Saturday, September 16, 2017

Peter J. Marina's "Down and Out in New Orleans"

Peter Marina is a New Orleans native and Associate Professor of Sociology at the University of Wisconsin – La Crosse.

He applied the “Page 99 Test” to his new book, Down and Out in New Orleans: Transgressive Living in the Informal Economy, and reported the following:
St. Roch cemetery, New Orleans, two in the morning. We hop cemetery gates tripping on mushrooms. Another night, it’s the swamp this time. The police search for us. We tell them all about that damn gris-gris. Next scene, same city, same night. The Marigny stroll filled with life and street poets, food vendors, and spectators loosening their “uptight sphincters” for the very first time, capturing the carnival of New Orleans life.
Steamy mid-summer night dreams flourish in the swampy, romantic informal nocturnal economy of Frenchmen Street, the home to a nightly carnival of decadence centered on dozens of shoulder-to-shoulder music venues. The “Marigny stroll” offers the flâneur an insider’s peek into thick New Orleans nightlife… (pg. 99)
But city officials occupying the great halls of corruption and scandal of New Orleans city hall make a mess of it all.

Glance toward another direction of the city to find buskers playing on the Frenchmen Street of broken dreams and gutter punks sneaking into abandoned buildings just off in the dark distance of hurricane ravaged houses still abandoned. We hear Orwell’s words about the conditions of poverty, a society that finds the poor repugnant while simultaneously fearing their potential for revolting.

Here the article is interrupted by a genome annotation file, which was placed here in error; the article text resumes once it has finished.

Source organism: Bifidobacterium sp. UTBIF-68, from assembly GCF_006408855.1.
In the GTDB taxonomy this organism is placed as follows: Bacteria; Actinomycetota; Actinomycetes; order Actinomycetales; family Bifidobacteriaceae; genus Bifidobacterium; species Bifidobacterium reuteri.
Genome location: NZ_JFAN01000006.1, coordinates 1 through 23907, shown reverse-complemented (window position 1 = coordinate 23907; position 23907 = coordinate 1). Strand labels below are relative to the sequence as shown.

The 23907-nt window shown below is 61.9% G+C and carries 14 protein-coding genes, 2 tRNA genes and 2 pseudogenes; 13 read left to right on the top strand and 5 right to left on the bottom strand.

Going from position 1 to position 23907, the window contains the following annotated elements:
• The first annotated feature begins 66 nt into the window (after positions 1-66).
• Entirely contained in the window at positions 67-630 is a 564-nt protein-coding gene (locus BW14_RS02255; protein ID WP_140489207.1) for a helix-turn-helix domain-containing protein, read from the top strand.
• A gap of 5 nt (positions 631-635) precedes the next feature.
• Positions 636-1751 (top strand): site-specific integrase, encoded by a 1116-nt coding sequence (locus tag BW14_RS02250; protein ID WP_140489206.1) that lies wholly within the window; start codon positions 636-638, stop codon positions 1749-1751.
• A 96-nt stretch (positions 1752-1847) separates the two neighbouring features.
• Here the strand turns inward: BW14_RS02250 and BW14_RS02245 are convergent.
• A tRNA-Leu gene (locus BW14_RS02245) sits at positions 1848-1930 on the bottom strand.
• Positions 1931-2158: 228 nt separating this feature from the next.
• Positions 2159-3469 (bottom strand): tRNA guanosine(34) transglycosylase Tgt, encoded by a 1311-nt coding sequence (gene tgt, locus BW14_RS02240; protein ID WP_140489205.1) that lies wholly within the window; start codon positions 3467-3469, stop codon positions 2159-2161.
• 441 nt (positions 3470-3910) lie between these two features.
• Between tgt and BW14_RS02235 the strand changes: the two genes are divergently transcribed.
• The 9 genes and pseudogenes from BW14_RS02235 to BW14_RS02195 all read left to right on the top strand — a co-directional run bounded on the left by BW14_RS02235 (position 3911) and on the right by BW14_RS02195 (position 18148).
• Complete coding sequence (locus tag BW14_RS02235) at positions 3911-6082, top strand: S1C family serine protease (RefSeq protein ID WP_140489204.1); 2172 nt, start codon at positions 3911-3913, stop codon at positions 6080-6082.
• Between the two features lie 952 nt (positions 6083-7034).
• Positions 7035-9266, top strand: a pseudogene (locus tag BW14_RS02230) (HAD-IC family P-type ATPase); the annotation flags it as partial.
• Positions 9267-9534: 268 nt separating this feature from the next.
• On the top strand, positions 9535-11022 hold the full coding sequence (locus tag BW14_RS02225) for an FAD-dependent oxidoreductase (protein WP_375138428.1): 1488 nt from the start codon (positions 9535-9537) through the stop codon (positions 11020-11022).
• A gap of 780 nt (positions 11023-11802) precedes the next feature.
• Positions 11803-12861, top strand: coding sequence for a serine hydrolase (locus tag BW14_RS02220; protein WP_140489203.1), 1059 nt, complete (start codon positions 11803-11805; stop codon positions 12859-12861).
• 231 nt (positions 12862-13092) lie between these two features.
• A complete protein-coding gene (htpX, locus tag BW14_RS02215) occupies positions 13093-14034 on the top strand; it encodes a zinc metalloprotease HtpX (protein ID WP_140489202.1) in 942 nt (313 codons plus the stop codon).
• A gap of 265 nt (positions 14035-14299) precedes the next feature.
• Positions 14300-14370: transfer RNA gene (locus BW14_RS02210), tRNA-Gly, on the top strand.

While tourists consume a watered down and appropriated New Orleans black culture, wealthy carpet bagging gentrifiers price out the black and creole community from their historic homes. Everyone seems to love New Orleans, they love it to death.

A local working class New Orleans boy from Gentility gets a fancy degree and writes a book about joys and heartbreaks of the fascinating yet tragic city of New Orleans pushing towards an increasingly precarious future. As wetland depletion, climate change, and elite urban planners place the final nails in the coffin, we citizens of the swampy soils of New Orleans celebrate this tragedy defiantly second-lining to the final goodnight. The author feels himself drowning everyday as his city slips away, just as did everything but his memories when Katrina tore away all that was left of Odin and Spain Streets. It is time for us to save New Orleans from becoming down and out. It’s time to save the city from the new monsters of modernity that wreak havoc on our land and culture, or risk losing it all.

While the whole quality of the book may not be revealed on page 99, it captures one of the many scenes of the book that tells the story of Post-Katrina New Orleans, its struggles and triumphs, and it’s push to survive and prosper under the most precarious conditions of our times.
Visit Peter Marina's website.

My Book, The Movie: Down and Out in New Orleans.

--Marshal Zeringue